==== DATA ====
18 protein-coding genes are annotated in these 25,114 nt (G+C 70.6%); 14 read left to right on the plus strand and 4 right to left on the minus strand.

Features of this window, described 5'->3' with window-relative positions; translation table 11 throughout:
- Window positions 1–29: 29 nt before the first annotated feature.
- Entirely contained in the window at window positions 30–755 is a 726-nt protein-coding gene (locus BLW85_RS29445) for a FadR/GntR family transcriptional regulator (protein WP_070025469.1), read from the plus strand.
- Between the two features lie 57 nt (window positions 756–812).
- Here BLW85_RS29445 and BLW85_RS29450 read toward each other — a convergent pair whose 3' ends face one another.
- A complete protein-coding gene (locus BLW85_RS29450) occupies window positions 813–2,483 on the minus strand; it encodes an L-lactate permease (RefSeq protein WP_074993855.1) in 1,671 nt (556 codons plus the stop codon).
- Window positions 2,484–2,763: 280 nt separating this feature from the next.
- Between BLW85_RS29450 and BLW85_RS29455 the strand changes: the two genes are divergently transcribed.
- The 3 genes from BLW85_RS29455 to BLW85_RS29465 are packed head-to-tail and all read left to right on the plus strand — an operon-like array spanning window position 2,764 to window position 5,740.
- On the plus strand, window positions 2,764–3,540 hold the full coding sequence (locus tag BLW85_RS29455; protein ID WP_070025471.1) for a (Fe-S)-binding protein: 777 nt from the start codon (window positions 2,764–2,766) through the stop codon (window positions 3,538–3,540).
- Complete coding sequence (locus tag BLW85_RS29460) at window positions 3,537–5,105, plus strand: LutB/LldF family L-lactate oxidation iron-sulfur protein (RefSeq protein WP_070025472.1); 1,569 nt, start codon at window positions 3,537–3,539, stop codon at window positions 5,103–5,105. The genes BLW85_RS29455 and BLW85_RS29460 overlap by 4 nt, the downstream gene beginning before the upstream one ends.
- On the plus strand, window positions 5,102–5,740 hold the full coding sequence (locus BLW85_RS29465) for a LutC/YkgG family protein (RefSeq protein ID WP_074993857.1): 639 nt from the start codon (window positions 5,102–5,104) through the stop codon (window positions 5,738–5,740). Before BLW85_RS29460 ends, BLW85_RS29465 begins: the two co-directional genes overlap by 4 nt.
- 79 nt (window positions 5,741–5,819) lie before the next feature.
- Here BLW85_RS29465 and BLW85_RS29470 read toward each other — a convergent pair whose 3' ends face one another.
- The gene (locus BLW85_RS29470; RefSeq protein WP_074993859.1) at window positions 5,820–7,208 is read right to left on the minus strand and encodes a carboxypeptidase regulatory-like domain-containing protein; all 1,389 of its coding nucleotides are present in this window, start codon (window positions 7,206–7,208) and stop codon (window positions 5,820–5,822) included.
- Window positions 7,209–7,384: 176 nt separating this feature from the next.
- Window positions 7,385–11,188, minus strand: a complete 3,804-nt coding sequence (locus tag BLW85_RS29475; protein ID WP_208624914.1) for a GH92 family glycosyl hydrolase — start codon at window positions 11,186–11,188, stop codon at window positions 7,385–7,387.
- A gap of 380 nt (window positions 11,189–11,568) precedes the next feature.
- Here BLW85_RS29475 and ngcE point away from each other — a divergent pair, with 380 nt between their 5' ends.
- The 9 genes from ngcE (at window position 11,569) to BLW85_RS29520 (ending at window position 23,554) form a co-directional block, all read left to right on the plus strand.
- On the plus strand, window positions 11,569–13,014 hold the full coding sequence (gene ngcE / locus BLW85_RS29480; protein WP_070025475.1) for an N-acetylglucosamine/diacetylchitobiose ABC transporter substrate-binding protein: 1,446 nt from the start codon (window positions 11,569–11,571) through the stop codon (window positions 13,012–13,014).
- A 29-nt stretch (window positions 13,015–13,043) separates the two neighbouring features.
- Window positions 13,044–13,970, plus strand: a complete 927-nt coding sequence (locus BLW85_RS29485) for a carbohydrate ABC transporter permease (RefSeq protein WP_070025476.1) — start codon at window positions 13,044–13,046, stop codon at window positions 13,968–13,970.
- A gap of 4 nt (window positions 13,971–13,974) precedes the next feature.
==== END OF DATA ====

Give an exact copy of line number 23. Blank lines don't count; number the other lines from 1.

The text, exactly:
- A 29-nt stretch (window positions 13,015–13,043) separates the two neighbouring features.